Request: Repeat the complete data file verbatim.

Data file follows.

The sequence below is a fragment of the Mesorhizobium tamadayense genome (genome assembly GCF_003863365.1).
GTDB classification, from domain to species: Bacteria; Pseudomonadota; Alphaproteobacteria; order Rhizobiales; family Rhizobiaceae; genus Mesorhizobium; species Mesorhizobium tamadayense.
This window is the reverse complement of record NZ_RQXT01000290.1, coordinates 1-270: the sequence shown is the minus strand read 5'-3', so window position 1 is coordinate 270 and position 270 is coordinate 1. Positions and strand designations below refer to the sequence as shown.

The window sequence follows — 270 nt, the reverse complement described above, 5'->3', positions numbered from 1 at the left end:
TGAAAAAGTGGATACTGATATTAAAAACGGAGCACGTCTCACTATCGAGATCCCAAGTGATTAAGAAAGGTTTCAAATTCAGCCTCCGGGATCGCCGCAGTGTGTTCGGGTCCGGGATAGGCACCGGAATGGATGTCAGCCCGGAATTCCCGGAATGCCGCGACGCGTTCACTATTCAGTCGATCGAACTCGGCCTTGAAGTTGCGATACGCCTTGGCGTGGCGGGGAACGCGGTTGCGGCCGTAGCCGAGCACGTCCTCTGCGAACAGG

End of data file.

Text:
The sequence below is a fragment of the Mesorhizobium tamadayense genome (genome assembly GCF_003863365.1).
GTDB classification, from domain to species: Bacteria; Pseudomonadota; Alphaproteobacteria; order Rhizobiales; family Rhizobiaceae; genus Mesorhizobium; species Mesorhizobium tamadayense.
This window is the reverse complement of record NZ_RQXT01000290.1, coordinates 1-270: the sequence shown is the minus strand read 5'-3', so window position 1 is coordinate 270 and position 270 is coordinate 1. Positions and strand designations below refer to the sequence as shown.

The window sequence follows — 270 nt, the reverse complement described above, 5'->3', positions numbered from 1 at the left end:
TGAAAAAGTGGATACTGATATTAAAAACGGAGCACGTCTCACTATCGAGATCCCAAGTGATTAAGAAAGGTTTCAAATTCAGCCTCCGGGATCGCCGCAGTGTGTTCGGGTCCGGGATAGGCACCGGAATGGATGTCAGCCCGGAATTCCCGGAATGCCGCGACGCGTTCACTATTCAGTCGATCGAACTCGGCCTTGAAGTTGCGATACGCCTTGGCGTGGCGGGGAACGCGGTTGCGGCCGTAGCCGAGCACGTCCTCTGCGAACAGG